This story is close to my heart. I was raised in a church of that name: "Annunciation". I held fast to that little church... literally. As children, we used to climb along a ledge on its outer walls pretending to be litle cat burglers and little spidermen while our mothers performed their altar guild duties (until the sexton came outside and swatted us with his broom). I have circled the most difficult corner for us spiderpeople to negotiate.

I have held fast to Luke's account as well in spite of all efforts to sweep the story away.

I read one such attempt the other day at, and I think it should be required reading because it shows what Christian apologetics is up against. The post is craftily worded and rather lengthy, and will seem quite convincing to many modern readers (not that our youth are much into reading these days). I will only quote the conclusion, because in the end, this is where all such attempts to explain away the Bible wind up.
 "Instead of taking the nativity stories in Matthew and Luke literally, and thereby doing a disservice to historicity and rational thought, we should accept them as religious myths. They are beautiful legends embodying faith in the supernatural and the efficacy of prophecy. They are attempts by these gospel authors to put into words their conception of a momentous, divine event. And they do so in a manner consistent with what credulous people in ancient times expected.
Although we shall never be sure about the exact circumstances of Jesus' birth, we do know that about two thousand years ago, there was born in what is now called Palestine an extraordinary Jew who was to change profoundly the course of human history." -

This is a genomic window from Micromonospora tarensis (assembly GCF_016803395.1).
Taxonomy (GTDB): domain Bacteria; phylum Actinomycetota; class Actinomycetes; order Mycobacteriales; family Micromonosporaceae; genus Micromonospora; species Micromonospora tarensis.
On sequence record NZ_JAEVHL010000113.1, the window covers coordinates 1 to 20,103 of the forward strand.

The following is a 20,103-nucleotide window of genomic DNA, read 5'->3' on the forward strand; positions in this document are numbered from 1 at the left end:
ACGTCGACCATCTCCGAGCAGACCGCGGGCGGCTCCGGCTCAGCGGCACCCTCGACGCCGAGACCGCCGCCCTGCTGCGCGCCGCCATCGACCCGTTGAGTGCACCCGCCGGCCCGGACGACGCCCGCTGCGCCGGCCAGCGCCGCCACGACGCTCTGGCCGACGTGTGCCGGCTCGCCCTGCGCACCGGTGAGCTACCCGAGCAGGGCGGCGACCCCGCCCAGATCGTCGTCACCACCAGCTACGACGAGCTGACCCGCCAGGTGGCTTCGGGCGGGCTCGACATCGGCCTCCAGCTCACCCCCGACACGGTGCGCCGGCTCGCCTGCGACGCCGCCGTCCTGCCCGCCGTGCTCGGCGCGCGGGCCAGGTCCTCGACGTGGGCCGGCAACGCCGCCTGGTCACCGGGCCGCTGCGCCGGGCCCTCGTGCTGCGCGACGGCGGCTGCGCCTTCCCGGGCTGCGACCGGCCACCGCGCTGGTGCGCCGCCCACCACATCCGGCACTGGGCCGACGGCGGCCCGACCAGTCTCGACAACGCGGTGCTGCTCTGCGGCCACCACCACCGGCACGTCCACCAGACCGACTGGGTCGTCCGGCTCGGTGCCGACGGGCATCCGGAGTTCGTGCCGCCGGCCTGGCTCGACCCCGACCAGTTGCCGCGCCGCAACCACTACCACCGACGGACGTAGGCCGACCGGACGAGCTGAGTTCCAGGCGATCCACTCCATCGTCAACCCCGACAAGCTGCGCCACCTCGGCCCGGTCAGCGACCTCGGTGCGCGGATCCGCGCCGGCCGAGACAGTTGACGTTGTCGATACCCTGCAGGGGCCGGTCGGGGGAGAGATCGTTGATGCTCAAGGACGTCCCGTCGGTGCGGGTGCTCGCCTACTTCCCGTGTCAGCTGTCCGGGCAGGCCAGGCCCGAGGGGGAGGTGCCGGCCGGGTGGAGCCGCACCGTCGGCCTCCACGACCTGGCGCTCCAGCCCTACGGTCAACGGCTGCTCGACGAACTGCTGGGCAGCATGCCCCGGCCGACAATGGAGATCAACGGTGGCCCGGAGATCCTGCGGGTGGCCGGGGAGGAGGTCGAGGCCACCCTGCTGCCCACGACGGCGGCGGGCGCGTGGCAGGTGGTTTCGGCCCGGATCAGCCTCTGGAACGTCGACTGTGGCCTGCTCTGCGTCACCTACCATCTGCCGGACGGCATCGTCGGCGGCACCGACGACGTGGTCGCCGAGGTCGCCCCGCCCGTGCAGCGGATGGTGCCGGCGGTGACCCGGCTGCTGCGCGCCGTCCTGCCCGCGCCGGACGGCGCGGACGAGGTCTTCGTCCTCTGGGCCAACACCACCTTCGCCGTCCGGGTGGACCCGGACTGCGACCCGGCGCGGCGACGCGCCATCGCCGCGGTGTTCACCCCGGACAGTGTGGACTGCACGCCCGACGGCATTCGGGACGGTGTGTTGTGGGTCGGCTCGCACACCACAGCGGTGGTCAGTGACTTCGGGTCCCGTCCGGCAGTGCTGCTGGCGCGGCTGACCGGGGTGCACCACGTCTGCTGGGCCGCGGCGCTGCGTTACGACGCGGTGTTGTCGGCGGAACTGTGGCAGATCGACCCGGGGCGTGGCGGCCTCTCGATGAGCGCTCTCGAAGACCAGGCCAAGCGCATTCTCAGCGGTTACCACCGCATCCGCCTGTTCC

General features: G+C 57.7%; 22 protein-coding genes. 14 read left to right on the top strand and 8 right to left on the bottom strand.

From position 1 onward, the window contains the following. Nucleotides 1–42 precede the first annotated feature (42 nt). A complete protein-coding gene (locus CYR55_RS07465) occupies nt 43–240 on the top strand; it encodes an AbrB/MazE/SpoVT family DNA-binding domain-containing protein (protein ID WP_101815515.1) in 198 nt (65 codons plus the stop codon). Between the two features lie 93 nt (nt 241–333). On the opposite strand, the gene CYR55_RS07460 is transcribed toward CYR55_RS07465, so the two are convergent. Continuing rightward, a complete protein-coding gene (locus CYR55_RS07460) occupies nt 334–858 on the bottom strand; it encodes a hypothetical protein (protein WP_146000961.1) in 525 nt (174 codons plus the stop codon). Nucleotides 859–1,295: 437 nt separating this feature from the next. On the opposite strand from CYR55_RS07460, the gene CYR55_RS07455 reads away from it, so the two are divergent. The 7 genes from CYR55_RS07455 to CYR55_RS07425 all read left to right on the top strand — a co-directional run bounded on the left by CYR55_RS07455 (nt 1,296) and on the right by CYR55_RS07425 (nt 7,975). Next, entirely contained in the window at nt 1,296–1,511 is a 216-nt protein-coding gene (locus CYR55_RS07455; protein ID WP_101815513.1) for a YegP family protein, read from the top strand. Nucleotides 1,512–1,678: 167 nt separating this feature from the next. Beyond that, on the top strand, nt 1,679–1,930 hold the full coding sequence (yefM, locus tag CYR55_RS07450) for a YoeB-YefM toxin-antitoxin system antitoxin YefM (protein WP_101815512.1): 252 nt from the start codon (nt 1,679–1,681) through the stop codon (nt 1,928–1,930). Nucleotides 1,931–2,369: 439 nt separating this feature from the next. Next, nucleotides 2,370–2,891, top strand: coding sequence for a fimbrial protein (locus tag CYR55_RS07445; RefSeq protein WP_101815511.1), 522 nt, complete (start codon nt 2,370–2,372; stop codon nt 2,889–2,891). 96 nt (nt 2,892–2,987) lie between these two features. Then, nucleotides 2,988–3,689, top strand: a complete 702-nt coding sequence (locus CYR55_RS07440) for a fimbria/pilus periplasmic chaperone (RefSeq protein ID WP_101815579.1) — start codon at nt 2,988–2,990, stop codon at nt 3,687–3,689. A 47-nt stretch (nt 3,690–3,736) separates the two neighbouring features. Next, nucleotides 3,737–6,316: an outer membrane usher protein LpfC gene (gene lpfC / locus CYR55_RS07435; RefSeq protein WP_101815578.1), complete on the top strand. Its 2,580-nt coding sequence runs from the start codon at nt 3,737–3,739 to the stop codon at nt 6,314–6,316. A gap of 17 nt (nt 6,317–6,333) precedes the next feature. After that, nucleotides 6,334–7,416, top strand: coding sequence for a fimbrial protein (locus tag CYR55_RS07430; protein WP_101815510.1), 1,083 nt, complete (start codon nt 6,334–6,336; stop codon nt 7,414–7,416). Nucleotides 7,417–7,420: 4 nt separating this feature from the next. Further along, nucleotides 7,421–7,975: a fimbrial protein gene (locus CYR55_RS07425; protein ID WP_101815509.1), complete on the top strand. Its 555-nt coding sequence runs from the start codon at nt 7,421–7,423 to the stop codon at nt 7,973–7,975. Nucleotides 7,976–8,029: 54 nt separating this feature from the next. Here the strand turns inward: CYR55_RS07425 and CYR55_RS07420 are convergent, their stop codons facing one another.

R.C. Symes "Myths surrounding Jesus' birth," as interpreted by Progressive Christians. 
They end in heresy.

In this case, Arianism?

In any case, the ultimate conclusion from any argument that attempts to prove that the virgin birth is a myth is to find that God is not omnipotent. The argument thus ends up saying that, "Here is something that God cannot do."


The above example of a denunciation of the Annunciation is just one of many attempts to discredit the Christmas story that you might see each year around this time. In my opinion, these are showing up with increasing frequency. They sometimes are heard within the walls of the church itself (case in point Bishop Spong). This increase means that the enemies of the Gospel are growing in power, and the apocalyptic part of me is concerned that the day is coming when the followers of the Gospel will be "bombed back into" the first century, maybe not with bombs made from explosives, but instead with the social bombs of discrimination, name calling, and isolation.

If this happens, the Gospel will of course survive, but it will be up to determined defenders of the Faith to help pass it along to some future generation that will respond to its call.

And when revisionists have taken over the historic church buildings, it just might take a new generation of little cat burglers and little spidermen to break in and shatter the myths of the modern mythologists.

Wednesday, December 17, 2014

Private Communications, Hackers, Dictators, Terrorists, Bishops, and Hollywood

In a curious confluence of the stars and meteors, this week presented us with leaks of hacked Hollywood communications, the possible involvement of a foreign dictator's hackers, and an Episcopal bishop's publication of letters  inhibiting him and in effect deposing him because he expressed a desire to bridge the gulf that separates the Diocese of South Carolina from the Episcopal church.

The fact that all electronic communications are subject to potential publication is somehow infuriating to the Hollywood left now that they have been exposed and everyone gets to see what used to stay hidden behind the  silver screen.